Patent protection of medicines which often prevents drugs being available and affordable for all who need them is the focus of research by UKZN law Professor Yousuf Vawda.
Vawda is examining the creation of a system of proper patent examination, which does not permit granting of new patents on frivolous and minor improvements on medicines.
The issue of patent laws is currently in the media spotlight following the court battle between pharmaceuticals giant Novartis and the Indian government.
According to an article published in the Mail & Guardian newspaper, Novartis has challenged a provision in Indian patent law, which prevents drug companies from extending monopolies on life-saving drugs. India produces 80 percent of the antiretrovirals (ARVs) used in Africa and victory for the pharmaceutical company could endanger the supply of affordable generic drugs to developing countries.
Vawda says that in South Africa, as with most other developing countries, life-saving medicines are often unaffordable for the majority of the population.
‘A major cause of this inaccessibility is the existence of 20-year patents on every new medicine. This means that during the life of a patent, competitors are excluded from making and selling cheaper versions of those medicines called generics.’
Vawda said while South Africa was obliged in terms of its international law obligations to recognise such patents, there were important mechanisms (called flexibilities) which it could adopt to offset the most harmful effects of such strong patent protection on medicines.
‘My research has a two-fold purpose to help address these challenges: to explore these possibilities in the law and to provide support to both government and NGOs who seek to improve the law in order to achieve better access to medicines for all who need them.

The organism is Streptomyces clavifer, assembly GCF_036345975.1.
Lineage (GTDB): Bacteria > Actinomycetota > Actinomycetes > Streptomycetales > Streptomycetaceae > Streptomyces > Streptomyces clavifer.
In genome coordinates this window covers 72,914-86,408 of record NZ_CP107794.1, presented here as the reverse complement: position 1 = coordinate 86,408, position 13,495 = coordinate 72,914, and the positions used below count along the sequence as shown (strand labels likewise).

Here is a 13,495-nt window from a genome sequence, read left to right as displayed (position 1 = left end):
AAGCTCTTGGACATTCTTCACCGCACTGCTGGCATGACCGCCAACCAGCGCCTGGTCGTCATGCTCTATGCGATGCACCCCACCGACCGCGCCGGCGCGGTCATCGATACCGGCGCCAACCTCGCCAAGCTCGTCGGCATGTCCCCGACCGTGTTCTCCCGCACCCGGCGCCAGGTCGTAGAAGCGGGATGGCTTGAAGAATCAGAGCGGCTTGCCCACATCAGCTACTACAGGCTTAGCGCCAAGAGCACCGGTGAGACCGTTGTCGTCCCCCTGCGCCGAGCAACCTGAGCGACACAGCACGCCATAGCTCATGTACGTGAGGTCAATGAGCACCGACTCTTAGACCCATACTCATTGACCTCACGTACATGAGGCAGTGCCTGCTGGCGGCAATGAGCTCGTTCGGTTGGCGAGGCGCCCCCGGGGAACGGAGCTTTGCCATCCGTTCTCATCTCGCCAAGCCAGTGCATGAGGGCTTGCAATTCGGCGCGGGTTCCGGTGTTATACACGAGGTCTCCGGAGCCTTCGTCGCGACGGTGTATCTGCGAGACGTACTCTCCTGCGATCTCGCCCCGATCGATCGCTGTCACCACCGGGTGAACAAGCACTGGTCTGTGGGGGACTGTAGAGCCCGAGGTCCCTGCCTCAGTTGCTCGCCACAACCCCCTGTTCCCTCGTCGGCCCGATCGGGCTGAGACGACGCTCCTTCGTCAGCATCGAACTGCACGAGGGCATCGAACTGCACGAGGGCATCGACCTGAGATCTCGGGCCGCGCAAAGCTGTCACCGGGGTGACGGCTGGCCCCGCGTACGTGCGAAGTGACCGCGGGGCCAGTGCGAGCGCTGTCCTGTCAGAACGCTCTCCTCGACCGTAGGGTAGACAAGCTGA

‘One such flexibility is a compulsory licence, which government can grant to itself or a third party, without the permission of the patent holder, to produce and market needed medicines. To date, South Africa has not granted a single such licence for a medicine, despite the often excessive prices charged for medicines,’ he said.
In 2011, Vawda wrote a paper titled: “Pharmaceutical Innovation, Incremental Patenting and Compulsory Licensing Country Case Study: South Africa”. This was part of a study commissioned by the International Development Research Centre (IDRC) on this topic in five developing countries, namely, Argentina, Brazil, Colombia, India and South Africa.
The IDRC is a public corporation created by the Canadian government to help communities in the developing world find solutions to social, economic, and environmental problems.
Vawda said the IDRC provided support for the investigation into the effects of patent laws on the ability of the five countries, to promote local pharmaceutical innovation; the types and volumes of patents they were granting on pharmaceutical products and processes; and the extent to which mechanisms such as compulsory licences were used to promote access to medicines.
The study, he says, demonstrated that South Africa’s patenting system, which does not entail a detailed search of existing patents nor does it conduct substantive examination of patent applications, results in the granting of thousands of “inferior” patents. This includes patents on minor improvements on pharmaceuticals, which causes competition by generic manufacturers to be delayed or deferred indefinitely, thus preventing public access to cheaper medicines.
The study also showed that this system mainly benefits foreign companies, rather than local inventors. In one year alone (2008), of the 2442 pharmaceutical patents granted, only 16 were granted to local companies.